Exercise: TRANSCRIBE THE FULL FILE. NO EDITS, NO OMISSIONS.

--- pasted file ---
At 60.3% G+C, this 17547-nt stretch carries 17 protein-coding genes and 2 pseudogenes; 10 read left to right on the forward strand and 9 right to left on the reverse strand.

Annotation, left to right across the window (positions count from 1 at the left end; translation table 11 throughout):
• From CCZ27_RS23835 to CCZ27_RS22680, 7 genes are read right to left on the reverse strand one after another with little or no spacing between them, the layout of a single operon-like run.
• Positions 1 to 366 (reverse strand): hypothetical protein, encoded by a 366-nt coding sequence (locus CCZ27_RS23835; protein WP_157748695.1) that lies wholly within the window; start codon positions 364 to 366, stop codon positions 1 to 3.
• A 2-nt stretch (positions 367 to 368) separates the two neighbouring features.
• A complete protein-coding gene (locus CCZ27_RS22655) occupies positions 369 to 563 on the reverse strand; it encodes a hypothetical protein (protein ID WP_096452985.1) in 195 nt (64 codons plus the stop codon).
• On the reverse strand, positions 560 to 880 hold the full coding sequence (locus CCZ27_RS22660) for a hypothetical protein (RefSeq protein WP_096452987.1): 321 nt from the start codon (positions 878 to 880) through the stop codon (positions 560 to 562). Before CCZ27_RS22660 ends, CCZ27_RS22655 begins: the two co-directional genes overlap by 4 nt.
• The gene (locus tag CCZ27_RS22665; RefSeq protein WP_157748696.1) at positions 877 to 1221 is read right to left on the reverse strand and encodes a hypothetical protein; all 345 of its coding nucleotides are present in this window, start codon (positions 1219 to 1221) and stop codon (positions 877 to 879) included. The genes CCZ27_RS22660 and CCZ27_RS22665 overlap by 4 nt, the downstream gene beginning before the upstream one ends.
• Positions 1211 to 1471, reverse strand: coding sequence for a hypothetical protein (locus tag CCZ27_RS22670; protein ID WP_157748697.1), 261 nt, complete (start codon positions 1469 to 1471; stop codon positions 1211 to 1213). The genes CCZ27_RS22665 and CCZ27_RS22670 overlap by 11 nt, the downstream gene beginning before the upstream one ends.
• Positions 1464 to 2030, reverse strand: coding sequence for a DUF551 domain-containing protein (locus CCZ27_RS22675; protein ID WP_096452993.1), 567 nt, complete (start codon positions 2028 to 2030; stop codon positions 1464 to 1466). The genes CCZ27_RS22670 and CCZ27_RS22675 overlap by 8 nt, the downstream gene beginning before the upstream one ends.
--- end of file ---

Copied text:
At 60.3% G+C, this 17547-nt stretch carries 17 protein-coding genes and 2 pseudogenes; 10 read left to right on the forward strand and 9 right to left on the reverse strand.

Annotation, left to right across the window (positions count from 1 at the left end; translation table 11 throughout):
• From CCZ27_RS23835 to CCZ27_RS22680, 7 genes are read right to left on the reverse strand one after another with little or no spacing between them, the layout of a single operon-like run.
• Positions 1 to 366 (reverse strand): hypothetical protein, encoded by a 366-nt coding sequence (locus CCZ27_RS23835; protein WP_157748695.1) that lies wholly within the window; start codon positions 364 to 366, stop codon positions 1 to 3.
• A 2-nt stretch (positions 367 to 368) separates the two neighbouring features.
• A complete protein-coding gene (locus CCZ27_RS22655) occupies positions 369 to 563 on the reverse strand; it encodes a hypothetical protein (protein ID WP_096452985.1) in 195 nt (64 codons plus the stop codon).
• On the reverse strand, positions 560 to 880 hold the full coding sequence (locus CCZ27_RS22660) for a hypothetical protein (RefSeq protein WP_096452987.1): 321 nt from the start codon (positions 878 to 880) through the stop codon (positions 560 to 562). Before CCZ27_RS22660 ends, CCZ27_RS22655 begins: the two co-directional genes overlap by 4 nt.
• The gene (locus tag CCZ27_RS22665; RefSeq protein WP_157748696.1) at positions 877 to 1221 is read right to left on the reverse strand and encodes a hypothetical protein; all 345 of its coding nucleotides are present in this window, start codon (positions 1219 to 1221) and stop codon (positions 877 to 879) included. The genes CCZ27_RS22660 and CCZ27_RS22665 overlap by 4 nt, the downstream gene beginning before the upstream one ends.
• Positions 1211 to 1471, reverse strand: coding sequence for a hypothetical protein (locus tag CCZ27_RS22670; protein ID WP_157748697.1), 261 nt, complete (start codon positions 1469 to 1471; stop codon positions 1211 to 1213). The genes CCZ27_RS22665 and CCZ27_RS22670 overlap by 11 nt, the downstream gene beginning before the upstream one ends.
• Positions 1464 to 2030, reverse strand: coding sequence for a DUF551 domain-containing protein (locus CCZ27_RS22675; protein ID WP_096452993.1), 567 nt, complete (start codon positions 2028 to 2030; stop codon positions 1464 to 1466). The genes CCZ27_RS22670 and CCZ27_RS22675 overlap by 8 nt, the downstream gene beginning before the upstream one ends.